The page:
Organizational culture will reach every aspect of your business. It will influence employee engagement and productivity and will also have a massive bearing on retention and turnover. These are both top of mind for employers as in just the last year alone, 40% of employees considered leaving their jobs, according to CNBC.


Organizational culture impacts motivation as well. A good company culture that emphasizes employee achievements, appreciates their hard work, and makes them feel supported will motivate them to perform.

A study by Officevibe found that up to 69% of employees have higher motivation if their efforts are recognized at work.

Having a great organizational culture is essential if you want to instill confidence in your employees; it gives them purpose and allows them to perform at their best.

As a company, that is about as much as you can hope for.

Financial success

One of the main reasons businesses should care is because company culture impacts their bottom line.

A report by Glassdoor found that companies with the best company cultures consistently outperformed competitors and their market average by up to 115.6%.

Brand identity

The collective effect of company culture is equally powerful. Your organizational culture can strengthen your brand identity. For new hires, it will be one of the first and most important impressions they get.

If you have a strong organizational culture, employees are more likely to begin their tenure on the right foot, easing what can be a sometimes stressful transition.

Qualities and characteristics of great culture

What makes a company’s culture unique and desirable? The ten quintessential qualities and characteristics of a great organizational culture are:

1. Belongingness

A culture that supports its employees, even through their personal challenges, is a culture that ensures that employees have a sense of belonging, thrive, and are loyal even when the going gets tough.

2. Employee wellbeing

An extension of the first point, if employees know that the organization cares about them and wants to support them as people, they can focus on their physical and mental wellbeing.

As a result, it can help build a sense of community and a positive working environment.

3. Inclusivity

An inclusive company culture must be beneficial to all, irrespective of their personal background, place within the hierarchy, or professional attributes.

Inclusivity is even more significant in today’s globalized business environment and international workplaces, which is why it is necessary to fix these issues on every level.

4. Personal connection

Building on inclusivity, personal connection is about inspiring everyone to work together in a team. And with shared values and goals, a personal connection can help employees work toward a greater shared goal.

This is especially important when it comes to remote and hybrid workplaces, where employees can feel disconnected from their teams.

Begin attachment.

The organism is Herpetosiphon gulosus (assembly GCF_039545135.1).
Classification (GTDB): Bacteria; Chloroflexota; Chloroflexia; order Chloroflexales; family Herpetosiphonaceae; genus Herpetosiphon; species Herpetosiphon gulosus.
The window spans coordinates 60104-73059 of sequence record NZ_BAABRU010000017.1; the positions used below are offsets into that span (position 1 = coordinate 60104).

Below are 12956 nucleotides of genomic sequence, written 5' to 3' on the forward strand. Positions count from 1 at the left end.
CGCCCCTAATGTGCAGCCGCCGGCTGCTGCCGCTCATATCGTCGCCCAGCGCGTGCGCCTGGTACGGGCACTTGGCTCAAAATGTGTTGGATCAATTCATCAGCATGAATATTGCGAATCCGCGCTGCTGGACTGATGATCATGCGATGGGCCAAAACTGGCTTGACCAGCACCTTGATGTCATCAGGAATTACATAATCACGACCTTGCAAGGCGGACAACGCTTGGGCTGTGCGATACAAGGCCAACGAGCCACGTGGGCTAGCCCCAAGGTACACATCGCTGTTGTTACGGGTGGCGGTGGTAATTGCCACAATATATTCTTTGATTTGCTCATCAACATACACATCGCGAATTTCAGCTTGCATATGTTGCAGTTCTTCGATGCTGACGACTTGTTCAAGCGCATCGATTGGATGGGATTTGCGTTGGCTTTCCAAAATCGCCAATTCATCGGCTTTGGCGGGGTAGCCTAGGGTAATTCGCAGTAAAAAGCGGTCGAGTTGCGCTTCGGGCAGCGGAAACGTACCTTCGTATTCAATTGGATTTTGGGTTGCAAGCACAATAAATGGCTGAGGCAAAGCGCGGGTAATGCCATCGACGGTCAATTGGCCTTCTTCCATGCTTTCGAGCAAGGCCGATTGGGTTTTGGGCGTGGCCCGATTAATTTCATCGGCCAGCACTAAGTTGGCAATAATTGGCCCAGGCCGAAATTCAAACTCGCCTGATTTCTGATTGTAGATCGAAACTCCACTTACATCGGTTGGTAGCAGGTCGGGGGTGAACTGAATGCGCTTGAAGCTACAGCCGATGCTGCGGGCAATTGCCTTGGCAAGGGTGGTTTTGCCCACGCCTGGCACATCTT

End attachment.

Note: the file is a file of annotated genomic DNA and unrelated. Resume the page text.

Collaborating team members

5. Transparency between employees

Without transparency, you have a toxic organizational culture. A transparent culture fosters the core values of honesty and open communication to help employees build feelings of respect, inclusion, trust, and integrity throughout the ranks.

6. Mutual respect

Healthy corporate cultures are built on mutual trust and respect, which are often difficult to achieve in traditional hierarchy cultures.

If people are not belittled constantly, you can boost overall employee morale and offer them intrinsic motivation to work collaboratively with the team.

7. Trust

Building on the characteristics described above, inclusivity, transparency, and respect build a trusting relationship between teams, making everyone feel safe to share ideas and find creative ways to work together.

8. Growth and development focus

Neither companies nor employees want to be stagnant in today’s fast-paced environment.

A workplace culture that focuses on the growth and development of employees can motivate employees to expand their skill sets, keep up with the latest industry trends, and push each other to achieve their full potential in a healthy competitive culture.

9. Willingness to change and evolve

The modern business environment is constantly changing. And if you, as a company and a team, are open to change and evolve with the evolving market culture, you can be agile as you grow while still maintaining a positive workplace culture.

10. Consistency

Your efforts to build a positive organizational culture cannot succeed if you are not consistent.

Consistency and cohesion in values and beliefs need to be modeled by company leadership to truly build a desirable and great corporate culture.

Steps to building a strong organizational culture

Building a strong organizational culture takes comprehensive planning with clear organizational objectives that you can monitor and measure.

But when it comes to building a strong company culture, you have two options: Either work on improving the existing company culture or build a culture of continuity for long-term benefits across the board.

How do you improve company culture?

Improving company culture is an endless task. Every company can always stand to get better. If you’re a company in the thick of your own Great Resignation, maybe you’re looking to get back to square one.